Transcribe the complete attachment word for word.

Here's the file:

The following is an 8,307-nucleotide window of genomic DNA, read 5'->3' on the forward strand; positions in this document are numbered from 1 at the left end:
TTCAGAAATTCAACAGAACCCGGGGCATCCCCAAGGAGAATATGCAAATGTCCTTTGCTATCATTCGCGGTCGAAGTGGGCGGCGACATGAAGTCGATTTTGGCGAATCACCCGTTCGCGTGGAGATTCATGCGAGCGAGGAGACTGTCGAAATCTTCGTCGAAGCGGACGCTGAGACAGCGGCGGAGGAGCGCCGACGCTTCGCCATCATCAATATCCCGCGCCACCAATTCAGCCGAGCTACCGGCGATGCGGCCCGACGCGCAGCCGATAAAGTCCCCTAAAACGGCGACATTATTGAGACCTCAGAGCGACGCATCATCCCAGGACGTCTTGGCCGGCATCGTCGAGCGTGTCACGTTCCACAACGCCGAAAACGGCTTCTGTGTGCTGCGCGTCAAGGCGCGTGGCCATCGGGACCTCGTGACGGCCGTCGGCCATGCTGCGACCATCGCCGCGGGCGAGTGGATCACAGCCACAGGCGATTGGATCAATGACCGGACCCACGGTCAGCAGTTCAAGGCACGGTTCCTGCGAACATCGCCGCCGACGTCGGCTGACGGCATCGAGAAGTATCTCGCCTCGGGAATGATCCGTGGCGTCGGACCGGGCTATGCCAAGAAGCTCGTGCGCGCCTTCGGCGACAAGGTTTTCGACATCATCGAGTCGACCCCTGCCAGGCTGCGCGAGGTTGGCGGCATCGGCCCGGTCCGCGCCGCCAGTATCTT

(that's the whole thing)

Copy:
The following is an 8,307-nucleotide window of genomic DNA, read 5'->3' on the forward strand; positions in this document are numbered from 1 at the left end:
TTCAGAAATTCAACAGAACCCGGGGCATCCCCAAGGAGAATATGCAAATGTCCTTTGCTATCATTCGCGGTCGAAGTGGGCGGCGACATGAAGTCGATTTTGGCGAATCACCCGTTCGCGTGGAGATTCATGCGAGCGAGGAGACTGTCGAAATCTTCGTCGAAGCGGACGCTGAGACAGCGGCGGAGGAGCGCCGACGCTTCGCCATCATCAATATCCCGCGCCACCAATTCAGCCGAGCTACCGGCGATGCGGCCCGACGCGCAGCCGATAAAGTCCCCTAAAACGGCGACATTATTGAGACCTCAGAGCGACGCATCATCCCAGGACGTCTTGGCCGGCATCGTCGAGCGTGTCACGTTCCACAACGCCGAAAACGGCTTCTGTGTGCTGCGCGTCAAGGCGCGTGGCCATCGGGACCTCGTGACGGCCGTCGGCCATGCTGCGACCATCGCCGCGGGCGAGTGGATCACAGCCACAGGCGATTGGATCAATGACCGGACCCACGGTCAGCAGTTCAAGGCACGGTTCCTGCGAACATCGCCGCCGACGTCGGCTGACGGCATCGAGAAGTATCTCGCCTCGGGAATGATCCGTGGCGTCGGACCGGGCTATGCCAAGAAGCTCGTGCGCGCCTTCGGCGACAAGGTTTTCGACATCATCGAGTCGACCCCTGCCAGGCTGCGCGAGGTTGGCGGCATCGGCCCGGTCCGCGCCGCCAGTATCTT